How You Know It’s Time

First and foremost, this is all in good fun.

After talking with K (who happens to be my boss & husband), we decided that it’d be safe and good for me to start maternity leave the week of Thanksgiving- with or without baby being here. We’re not sure how long I can be gone from work*, so starting leave a little early is a gift to myself. We both work more than 40 hours per week and while the house is mostly ready for a baby, I’m happy to have the extra days to clean, prep some meals, and hopefully bank some sleep and dog cuddles before baby arrives.

I am well aware that this is a luxury. I’m grateful that I have a job and a husband and coworkers that allow me this little reprieve before active motherhood.

And now, without further ado, here’s how I know it’s time to go ahead kick start maternity leave:

When you can no longer control the volume at which you huff breathe.

When you truly consider bringing your desk work into the bathroom with you because you’re in there multiple times an hour and it’s just more efficient.

When you groan as you stand, bend over, walk, sit, breathe, think….

When co-workers walk by and stop to ask if you’re ok because you’re either a) doubled over or b) trying to get baby to retract her foot from your kidney.

When the snack pile on your desk is taller and more plentiful than any paperwork pile.

When you find yourself laying on the ground with your legs up the wall (stretching) by 10 am.

When you’re answering phone calls from family and friends to talk about effacement and dilation with an open door so all your male coworkers now know about the intimate details of your cervix.

When your back aches and your only relief is having your boss apply pressure. (This is best if your boss is your husband.)

When your coworkers’ wives and girlfriends are asking why the hell you’re still putting yourself through it at work.

When you consider bringing in a towel for your desk chair, just in case your water breaks and you have to clean it up because, again, you work with all dudes and can’t imagine one of them dealing with the situation.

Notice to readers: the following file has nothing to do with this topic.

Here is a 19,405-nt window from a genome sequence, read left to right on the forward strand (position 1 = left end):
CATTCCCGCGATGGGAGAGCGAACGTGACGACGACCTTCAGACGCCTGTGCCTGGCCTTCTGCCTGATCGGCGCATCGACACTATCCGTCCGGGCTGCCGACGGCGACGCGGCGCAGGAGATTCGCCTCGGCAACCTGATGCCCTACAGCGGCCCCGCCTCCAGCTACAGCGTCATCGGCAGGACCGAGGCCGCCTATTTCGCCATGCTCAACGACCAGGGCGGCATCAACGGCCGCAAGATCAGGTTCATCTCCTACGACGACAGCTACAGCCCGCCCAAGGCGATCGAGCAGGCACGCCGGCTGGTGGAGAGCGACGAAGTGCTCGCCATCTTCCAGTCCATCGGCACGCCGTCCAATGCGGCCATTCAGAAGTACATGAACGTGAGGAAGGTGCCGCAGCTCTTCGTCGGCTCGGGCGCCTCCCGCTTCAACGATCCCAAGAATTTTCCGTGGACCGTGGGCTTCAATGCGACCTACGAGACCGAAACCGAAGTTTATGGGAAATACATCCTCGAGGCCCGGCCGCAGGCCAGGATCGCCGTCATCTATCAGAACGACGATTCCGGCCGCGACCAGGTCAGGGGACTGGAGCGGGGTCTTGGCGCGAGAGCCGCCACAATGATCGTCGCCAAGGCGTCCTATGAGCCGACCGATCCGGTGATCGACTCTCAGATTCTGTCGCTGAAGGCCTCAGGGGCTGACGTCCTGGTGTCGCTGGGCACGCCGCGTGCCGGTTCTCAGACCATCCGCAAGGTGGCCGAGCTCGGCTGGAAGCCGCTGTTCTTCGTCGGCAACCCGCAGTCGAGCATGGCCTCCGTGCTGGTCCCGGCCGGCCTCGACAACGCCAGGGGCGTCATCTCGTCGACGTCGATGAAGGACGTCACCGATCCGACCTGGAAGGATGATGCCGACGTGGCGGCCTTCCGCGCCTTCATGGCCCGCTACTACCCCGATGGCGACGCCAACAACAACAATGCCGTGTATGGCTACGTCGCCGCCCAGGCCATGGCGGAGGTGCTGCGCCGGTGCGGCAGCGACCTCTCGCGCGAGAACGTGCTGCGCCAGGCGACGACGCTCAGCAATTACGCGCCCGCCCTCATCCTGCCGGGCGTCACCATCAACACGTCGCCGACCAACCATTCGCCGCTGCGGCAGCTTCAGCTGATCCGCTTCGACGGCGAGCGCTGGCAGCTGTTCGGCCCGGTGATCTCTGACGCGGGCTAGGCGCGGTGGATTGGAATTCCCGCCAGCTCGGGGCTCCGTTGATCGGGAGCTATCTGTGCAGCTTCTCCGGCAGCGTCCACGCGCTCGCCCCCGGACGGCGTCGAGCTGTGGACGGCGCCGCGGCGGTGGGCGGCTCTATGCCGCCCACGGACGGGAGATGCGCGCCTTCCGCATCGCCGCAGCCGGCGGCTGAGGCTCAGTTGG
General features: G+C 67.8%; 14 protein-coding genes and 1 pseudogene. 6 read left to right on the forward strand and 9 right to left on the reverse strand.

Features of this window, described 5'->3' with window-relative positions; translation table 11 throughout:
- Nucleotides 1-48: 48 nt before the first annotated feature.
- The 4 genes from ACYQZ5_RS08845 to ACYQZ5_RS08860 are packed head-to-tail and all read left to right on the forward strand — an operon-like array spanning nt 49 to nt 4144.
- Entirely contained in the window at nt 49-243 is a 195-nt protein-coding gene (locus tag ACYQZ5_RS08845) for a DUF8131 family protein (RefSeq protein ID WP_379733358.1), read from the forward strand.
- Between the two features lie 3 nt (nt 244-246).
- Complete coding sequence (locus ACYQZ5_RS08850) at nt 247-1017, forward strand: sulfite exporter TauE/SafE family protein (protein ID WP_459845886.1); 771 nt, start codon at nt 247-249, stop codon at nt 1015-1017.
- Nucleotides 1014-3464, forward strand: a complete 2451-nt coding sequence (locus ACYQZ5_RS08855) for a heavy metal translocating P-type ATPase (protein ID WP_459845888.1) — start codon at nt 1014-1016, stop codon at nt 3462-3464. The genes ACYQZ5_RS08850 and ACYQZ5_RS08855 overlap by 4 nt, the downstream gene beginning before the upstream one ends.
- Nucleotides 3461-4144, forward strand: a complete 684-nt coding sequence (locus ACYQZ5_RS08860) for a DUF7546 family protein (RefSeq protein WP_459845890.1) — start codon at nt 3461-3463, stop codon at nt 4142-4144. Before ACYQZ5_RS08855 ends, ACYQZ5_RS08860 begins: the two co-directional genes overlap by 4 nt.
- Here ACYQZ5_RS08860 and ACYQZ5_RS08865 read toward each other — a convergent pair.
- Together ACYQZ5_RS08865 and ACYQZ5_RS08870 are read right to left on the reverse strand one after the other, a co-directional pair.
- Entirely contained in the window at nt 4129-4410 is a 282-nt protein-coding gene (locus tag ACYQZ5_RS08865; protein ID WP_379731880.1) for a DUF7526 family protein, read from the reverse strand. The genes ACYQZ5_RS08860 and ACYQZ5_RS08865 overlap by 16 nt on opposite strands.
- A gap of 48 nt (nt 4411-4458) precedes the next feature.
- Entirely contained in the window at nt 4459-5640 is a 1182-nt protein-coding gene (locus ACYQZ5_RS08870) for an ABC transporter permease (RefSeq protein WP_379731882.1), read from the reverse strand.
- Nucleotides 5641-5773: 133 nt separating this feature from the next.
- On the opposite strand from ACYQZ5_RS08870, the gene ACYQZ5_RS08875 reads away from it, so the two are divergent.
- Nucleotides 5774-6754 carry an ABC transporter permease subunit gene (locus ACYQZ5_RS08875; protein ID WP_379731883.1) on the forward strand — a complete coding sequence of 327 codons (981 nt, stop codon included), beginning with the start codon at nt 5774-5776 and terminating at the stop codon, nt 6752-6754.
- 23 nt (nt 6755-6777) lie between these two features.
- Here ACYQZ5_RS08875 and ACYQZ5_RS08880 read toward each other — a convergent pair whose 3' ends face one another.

Don’t get me wrong… I was doing some of these things long before I was pregnant, too.

So this week I’m off completely. And while I’m uncomfortable (no baby yet as I write this), I am grateful to be uncomfortable in my own home.

*Legally I know there are maternity leave rules. Since K owns and runs the business, our situation is different. I will have to work from home off and on throughout my m/l because a) it’s a small company and only I can do some of my jobs and b) I love my husband and I don’t want to pile all my jobs on him- I want him to have some leave, too. 

I hope everyone has a Happy Thanksgiving! No thanksgiving day post from me but if baby decides to make her arrival you can find it first on IG (once we announce it) 😉 Have a safe week/weekend!

18 thoughts on “How You Know It’s Time

  1. I have no idea what the rules are in the US, but in Germany the law requires that maternity leave starts 6 weeks before the due date for the protection of the mother and child. The 6 weeks before the due date and 8 weeks after birth are actually called “Mutterschutz” (Maternal Protection) and are actually separate to the “Elternzeit” (Parental Leave), which only kicks in after the first 8 weeks. Women are entitled to 3 years of parental leave (if they want it). Only the first year is paid, but employers have to keep their job open for them until the 3 years are up. My plan was to take the year of paid leave and then go back part time. Our company is small as well, so when my former colleague went on maternity leave I was the only English translator for the entire year and 6 weeks that she was away (my other colleague was also still on parental leave – she took the full 3 years for both of her children).